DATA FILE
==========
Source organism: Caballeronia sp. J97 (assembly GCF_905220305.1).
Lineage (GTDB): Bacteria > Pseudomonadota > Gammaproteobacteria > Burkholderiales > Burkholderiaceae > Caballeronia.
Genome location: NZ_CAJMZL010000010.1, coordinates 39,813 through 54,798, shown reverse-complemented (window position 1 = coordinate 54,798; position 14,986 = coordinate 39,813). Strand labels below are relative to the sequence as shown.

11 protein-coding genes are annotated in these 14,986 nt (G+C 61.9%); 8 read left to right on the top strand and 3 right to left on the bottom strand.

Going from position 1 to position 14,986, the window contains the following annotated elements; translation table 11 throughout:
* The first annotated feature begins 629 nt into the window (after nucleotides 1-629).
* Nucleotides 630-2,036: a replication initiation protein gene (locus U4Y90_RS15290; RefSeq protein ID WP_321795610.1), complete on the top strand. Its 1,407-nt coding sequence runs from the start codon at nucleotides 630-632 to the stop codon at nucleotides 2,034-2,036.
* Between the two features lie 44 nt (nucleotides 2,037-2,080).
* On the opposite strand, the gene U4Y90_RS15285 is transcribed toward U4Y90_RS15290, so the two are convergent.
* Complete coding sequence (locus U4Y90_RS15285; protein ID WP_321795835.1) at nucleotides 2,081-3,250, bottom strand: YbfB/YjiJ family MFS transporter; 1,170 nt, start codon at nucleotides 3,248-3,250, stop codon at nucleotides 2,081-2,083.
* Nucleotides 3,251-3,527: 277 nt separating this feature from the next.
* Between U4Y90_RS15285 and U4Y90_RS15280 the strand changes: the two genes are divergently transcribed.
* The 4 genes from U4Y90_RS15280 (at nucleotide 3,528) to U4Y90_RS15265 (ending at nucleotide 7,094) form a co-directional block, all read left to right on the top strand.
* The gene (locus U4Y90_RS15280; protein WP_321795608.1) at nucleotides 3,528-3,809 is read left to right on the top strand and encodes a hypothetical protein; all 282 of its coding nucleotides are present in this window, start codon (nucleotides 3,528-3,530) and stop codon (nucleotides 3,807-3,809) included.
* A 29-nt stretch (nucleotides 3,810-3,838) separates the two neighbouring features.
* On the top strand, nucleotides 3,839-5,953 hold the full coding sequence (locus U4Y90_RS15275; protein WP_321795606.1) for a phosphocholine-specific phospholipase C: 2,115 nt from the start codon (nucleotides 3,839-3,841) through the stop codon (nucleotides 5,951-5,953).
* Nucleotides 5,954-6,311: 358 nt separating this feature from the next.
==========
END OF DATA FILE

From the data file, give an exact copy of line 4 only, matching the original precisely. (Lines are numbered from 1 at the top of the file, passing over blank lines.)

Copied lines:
11 protein-coding genes are annotated in these 14,986 nt (G+C 61.9%); 8 read left to right on the top strand and 3 right to left on the bottom strand.